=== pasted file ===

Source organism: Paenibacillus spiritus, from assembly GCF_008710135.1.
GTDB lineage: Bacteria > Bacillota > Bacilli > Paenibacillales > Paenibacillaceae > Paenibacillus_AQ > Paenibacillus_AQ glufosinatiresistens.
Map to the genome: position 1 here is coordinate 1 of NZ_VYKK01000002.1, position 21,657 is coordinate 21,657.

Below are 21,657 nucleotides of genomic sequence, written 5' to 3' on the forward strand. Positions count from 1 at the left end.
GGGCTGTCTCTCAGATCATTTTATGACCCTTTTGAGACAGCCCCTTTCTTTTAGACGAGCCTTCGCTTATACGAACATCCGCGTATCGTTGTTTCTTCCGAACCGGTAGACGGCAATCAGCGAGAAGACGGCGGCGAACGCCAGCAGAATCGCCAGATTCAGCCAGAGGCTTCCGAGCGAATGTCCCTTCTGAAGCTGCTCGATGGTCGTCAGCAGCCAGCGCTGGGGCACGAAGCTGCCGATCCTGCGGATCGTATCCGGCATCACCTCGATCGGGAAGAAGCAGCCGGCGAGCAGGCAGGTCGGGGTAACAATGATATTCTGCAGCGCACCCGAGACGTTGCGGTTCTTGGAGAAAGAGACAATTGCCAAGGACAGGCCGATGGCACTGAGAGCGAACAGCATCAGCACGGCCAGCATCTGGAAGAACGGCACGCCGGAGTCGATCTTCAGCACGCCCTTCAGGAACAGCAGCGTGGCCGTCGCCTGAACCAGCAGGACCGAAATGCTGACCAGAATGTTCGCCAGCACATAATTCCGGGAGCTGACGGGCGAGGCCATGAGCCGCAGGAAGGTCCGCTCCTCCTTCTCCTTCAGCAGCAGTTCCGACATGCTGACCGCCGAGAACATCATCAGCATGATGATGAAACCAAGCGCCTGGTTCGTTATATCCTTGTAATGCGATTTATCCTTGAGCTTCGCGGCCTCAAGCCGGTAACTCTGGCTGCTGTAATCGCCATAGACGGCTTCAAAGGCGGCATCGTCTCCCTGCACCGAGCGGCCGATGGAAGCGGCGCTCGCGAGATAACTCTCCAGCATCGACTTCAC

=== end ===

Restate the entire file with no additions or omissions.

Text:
Source organism: Paenibacillus spiritus, from assembly GCF_008710135.1.
GTDB lineage: Bacteria > Bacillota > Bacilli > Paenibacillales > Paenibacillaceae > Paenibacillus_AQ > Paenibacillus_AQ glufosinatiresistens.
Map to the genome: position 1 here is coordinate 1 of NZ_VYKK01000002.1, position 21,657 is coordinate 21,657.

Below are 21,657 nucleotides of genomic sequence, written 5' to 3' on the forward strand. Positions count from 1 at the left end.
GGGCTGTCTCTCAGATCATTTTATGACCCTTTTGAGACAGCCCCTTTCTTTTAGACGAGCCTTCGCTTATACGAACATCCGCGTATCGTTGTTTCTTCCGAACCGGTAGACGGCAATCAGCGAGAAGACGGCGGCGAACGCCAGCAGAATCGCCAGATTCAGCCAGAGGCTTCCGAGCGAATGTCCCTTCTGAAGCTGCTCGATGGTCGTCAGCAGCCAGCGCTGGGGCACGAAGCTGCCGATCCTGCGGATCGTATCCGGCATCACCTCGATCGGGAAGAAGCAGCCGGCGAGCAGGCAGGTCGGGGTAACAATGATATTCTGCAGCGCACCCGAGACGTTGCGGTTCTTGGAGAAAGAGACAATTGCCAAGGACAGGCCGATGGCACTGAGAGCGAACAGCATCAGCACGGCCAGCATCTGGAAGAACGGCACGCCGGAGTCGATCTTCAGCACGCCCTTCAGGAACAGCAGCGTGGCCGTCGCCTGAACCAGCAGGACCGAAATGCTGACCAGAATGTTCGCCAGCACATAATTCCGGGAGCTGACGGGCGAGGCCATGAGCCGCAGGAAGGTCCGCTCCTCCTTCTCCTTCAGCAGCAGTTCCGACATGCTGACCGCCGAGAACATCATCAGCATGATGATGAAACCAAGCGCCTGGTTCGTTATATCCTTGTAATGCGATTTATCCTTGAGCTTCGCGGCCTCAAGCCGGTAACTCTGGCTGCTGTAATCGCCATAGACGGCTTCAAAGGCGGCATCGTCTCCCTGCACCGAGCGGCCGATGGAAGCGGCGCTCGCGAGATAACTCTCCAGCATCGACTTCAC